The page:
NASA Gets Significant Cut in Final FY2024 Appropriations

NASA Gets Significant Cut in Final FY2024 Appropriations

House and Senate appropriators released their final agreement on six FY2024 appropriations bills today including the one that funds NASA, Commerce-Justice-Science. The agency will get $24.875 billion, half a billion less than its FY2023 spending level of $25.384 billion and more than $2 billion less than President Biden’s request of $27.185 billion. Support for the Artemis program remains strong along with Mars Sample Return, but funding will be a challenge for both.

The CJS bill is one of six in the group of FY2024 appropriations bills that will expire on March 8 pursuant to the most recent Continuing Resolution. House and Senate appropriators released all six bills and their accompanying explanatory statements this afternoon. Although the bills haven’t passed either chamber yet, they represent bipartisan, bicameral agreement and likely will be the final word for FY2024.

NASA will get $24.875 billion, a substantial cut from the $25.384 billion appropriated for FY2023 especially considering inflation.

Source: Explanatory report accompanying the FY2024 CJS appropriations bill.

With House Republicans demanding deep cuts to federal spending and the resulting Fiscal Responsibility Act, NASA knew it would not be getting the $27.2 billion requested by President Biden for FY2024. The question has been how deep the cuts would be especially for the Artemis program to return astronauts to the Moon and the robotic Mars Sample Return mission.

Source: NASA FY2024 budget request documentation.

Artemis fared pretty well all things considered. The FY2024 request was $7.971 billion, an increase from $7.469 billion in FY2023.  The agreement allocates $7.666 billion. The explanatory report “notes the strong support for the Artemis missions that will establish the first long-term human presence on the Moon, accomplishing the Presidential direction carried in Space Policy Directive-1.”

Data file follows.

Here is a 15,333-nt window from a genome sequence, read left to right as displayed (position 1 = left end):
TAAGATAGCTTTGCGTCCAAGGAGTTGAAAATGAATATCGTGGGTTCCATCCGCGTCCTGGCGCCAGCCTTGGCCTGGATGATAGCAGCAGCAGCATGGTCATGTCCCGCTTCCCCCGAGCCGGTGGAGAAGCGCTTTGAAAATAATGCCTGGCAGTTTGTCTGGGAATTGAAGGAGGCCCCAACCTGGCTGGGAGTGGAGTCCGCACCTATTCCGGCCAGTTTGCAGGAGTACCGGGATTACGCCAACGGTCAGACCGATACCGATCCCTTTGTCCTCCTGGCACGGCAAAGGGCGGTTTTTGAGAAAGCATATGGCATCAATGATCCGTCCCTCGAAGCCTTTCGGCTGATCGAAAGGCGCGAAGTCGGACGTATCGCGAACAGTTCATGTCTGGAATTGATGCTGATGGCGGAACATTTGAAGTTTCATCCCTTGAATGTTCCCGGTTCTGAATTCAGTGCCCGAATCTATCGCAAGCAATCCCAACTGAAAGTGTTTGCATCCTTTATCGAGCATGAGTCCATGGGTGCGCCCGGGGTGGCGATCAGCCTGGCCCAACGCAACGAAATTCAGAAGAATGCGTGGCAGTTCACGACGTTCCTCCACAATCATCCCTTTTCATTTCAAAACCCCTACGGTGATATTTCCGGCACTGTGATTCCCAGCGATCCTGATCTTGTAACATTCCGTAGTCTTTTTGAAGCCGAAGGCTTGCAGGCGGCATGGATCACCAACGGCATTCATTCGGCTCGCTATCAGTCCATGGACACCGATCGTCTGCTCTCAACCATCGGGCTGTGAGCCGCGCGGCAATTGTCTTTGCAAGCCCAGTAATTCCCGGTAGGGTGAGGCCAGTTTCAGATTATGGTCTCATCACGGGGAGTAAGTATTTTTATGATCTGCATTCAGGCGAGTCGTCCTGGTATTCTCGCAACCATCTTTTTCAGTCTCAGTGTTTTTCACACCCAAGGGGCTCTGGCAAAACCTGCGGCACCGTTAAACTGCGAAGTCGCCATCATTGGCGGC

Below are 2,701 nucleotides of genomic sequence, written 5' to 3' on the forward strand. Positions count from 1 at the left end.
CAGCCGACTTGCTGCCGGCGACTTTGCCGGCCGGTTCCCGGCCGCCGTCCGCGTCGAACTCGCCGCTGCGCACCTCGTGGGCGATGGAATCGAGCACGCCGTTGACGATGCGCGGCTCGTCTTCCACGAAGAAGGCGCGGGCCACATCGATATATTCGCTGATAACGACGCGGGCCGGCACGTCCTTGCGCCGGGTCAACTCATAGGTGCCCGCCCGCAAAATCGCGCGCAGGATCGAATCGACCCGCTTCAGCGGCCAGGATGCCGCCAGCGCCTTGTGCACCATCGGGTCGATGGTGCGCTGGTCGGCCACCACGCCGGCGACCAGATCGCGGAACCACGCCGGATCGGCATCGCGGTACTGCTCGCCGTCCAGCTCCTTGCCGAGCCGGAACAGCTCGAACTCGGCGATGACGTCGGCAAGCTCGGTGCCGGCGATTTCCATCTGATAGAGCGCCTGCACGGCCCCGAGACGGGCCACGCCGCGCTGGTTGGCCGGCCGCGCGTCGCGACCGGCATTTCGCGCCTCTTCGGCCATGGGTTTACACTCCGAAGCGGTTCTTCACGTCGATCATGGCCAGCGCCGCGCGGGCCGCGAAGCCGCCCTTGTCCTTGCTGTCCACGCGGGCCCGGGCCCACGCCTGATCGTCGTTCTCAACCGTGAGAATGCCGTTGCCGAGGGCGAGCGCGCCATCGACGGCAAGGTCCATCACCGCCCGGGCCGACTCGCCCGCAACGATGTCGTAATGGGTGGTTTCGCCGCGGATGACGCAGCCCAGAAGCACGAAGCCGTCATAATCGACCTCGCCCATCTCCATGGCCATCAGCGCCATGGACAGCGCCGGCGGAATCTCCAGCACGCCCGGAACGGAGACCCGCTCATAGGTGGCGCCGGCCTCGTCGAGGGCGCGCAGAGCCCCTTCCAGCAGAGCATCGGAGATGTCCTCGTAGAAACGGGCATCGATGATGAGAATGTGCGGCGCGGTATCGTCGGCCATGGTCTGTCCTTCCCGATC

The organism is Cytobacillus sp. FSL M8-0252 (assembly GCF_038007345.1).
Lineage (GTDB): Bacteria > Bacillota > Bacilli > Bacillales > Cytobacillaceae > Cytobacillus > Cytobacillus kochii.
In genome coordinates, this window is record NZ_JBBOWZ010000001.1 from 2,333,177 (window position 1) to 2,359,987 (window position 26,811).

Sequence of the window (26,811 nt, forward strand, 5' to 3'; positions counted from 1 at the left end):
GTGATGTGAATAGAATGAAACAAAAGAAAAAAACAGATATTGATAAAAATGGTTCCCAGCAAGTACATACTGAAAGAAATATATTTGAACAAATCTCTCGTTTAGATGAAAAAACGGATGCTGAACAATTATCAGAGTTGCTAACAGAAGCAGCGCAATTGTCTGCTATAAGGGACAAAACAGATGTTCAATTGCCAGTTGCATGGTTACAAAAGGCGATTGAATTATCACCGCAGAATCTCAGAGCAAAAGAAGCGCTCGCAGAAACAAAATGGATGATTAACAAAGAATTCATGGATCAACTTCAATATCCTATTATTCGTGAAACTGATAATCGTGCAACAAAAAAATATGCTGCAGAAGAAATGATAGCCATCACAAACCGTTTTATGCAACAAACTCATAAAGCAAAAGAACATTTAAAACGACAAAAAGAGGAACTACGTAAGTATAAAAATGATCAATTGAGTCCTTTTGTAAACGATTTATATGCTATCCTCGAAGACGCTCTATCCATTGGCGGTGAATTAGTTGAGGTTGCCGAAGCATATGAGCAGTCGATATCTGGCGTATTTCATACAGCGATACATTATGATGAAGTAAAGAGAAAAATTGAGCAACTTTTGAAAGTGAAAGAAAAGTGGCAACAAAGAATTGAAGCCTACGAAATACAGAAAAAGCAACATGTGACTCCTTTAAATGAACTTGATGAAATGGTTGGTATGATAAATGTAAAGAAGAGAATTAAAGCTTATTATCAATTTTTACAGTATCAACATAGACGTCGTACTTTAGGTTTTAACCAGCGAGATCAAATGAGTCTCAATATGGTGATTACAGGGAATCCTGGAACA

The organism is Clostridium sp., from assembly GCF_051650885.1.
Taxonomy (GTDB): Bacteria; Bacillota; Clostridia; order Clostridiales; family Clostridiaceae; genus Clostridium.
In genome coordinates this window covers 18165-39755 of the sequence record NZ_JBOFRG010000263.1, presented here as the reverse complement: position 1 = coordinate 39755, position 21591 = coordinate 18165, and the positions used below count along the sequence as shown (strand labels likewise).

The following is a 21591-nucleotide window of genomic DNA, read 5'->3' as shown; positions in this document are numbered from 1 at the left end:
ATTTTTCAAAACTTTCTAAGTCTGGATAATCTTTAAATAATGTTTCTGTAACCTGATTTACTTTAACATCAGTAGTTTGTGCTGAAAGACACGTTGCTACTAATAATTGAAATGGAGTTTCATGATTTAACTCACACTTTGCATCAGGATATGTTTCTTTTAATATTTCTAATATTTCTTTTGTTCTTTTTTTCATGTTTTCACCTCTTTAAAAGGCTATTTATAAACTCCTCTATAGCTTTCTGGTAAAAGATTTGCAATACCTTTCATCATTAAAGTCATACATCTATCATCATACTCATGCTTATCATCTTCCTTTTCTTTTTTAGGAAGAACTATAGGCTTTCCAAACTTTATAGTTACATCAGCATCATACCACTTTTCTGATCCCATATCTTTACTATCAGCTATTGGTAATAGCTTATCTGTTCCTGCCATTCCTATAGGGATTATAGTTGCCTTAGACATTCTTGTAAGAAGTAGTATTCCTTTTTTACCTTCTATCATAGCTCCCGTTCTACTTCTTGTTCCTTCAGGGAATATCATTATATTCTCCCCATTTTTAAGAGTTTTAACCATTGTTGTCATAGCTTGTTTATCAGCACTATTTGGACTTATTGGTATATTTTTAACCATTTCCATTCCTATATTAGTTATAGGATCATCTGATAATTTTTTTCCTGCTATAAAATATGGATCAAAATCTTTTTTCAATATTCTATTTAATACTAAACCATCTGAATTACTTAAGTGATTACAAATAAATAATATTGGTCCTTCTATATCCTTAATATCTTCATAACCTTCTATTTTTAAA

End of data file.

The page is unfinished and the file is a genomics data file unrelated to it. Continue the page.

The bill provides “up to the fiscal year enacted level” for Orion and SLS including $600 million for the upgraded version of SLS, Block IB, and $1.88 billion for Human Landing Systems (HLS) “including full funding for NASA to meet all contractual obligations for both HLS providers in fiscal year 2024.” Lockheed Martin and Boeing are the prime contractors for Orion and SLS respectively. SpaceX and Blue Origin are the two HLS providers selected by NASA to build the systems to get astronauts from lunar orbit down to and back from the lunar surface. The agreement also provides $379.9 million for spacesuits both for the Artemis program and the International Space Station.  Axiom Space and Collins were selected to develop those spacesuits.

Funding for the Mars Sample Return mission to bring back samples of Mars being collected right now by the Perseverance rover is a bit murky. The request was $949 million, but NASA conceded at the time they knew it was not enough. An independent review last fall cast doubt not only NASA’s cost estimating, but the plan — or architecture — for getting the samples back to Earth overall.

Senate appropriators expressed alarm about how the cost kept growing and approved only $300 million unless NASA could submit a plan to keep costs in check. Conversely, House appropriators approved the full request.

Worried that the final figure might be as low as $300 million, the Jet Propulsion Laboratory in Pasadena, CA that manages the MSR program for NASA cut 8 percent of its workforce last month.

The final agreement expresses support for MSR and explicitly does not adopt the Senate language, but is vague on how much money MSR gets for FY2024. The explanatory statement says MSR gets “no less than” $300 million and “up to the President’s budget request.”   That’s quite a range, from $300 million to $949 million.  It also prohibits any further workforce reductions until NASA completes its review of the MSR program and reports to Congress on the path forward.

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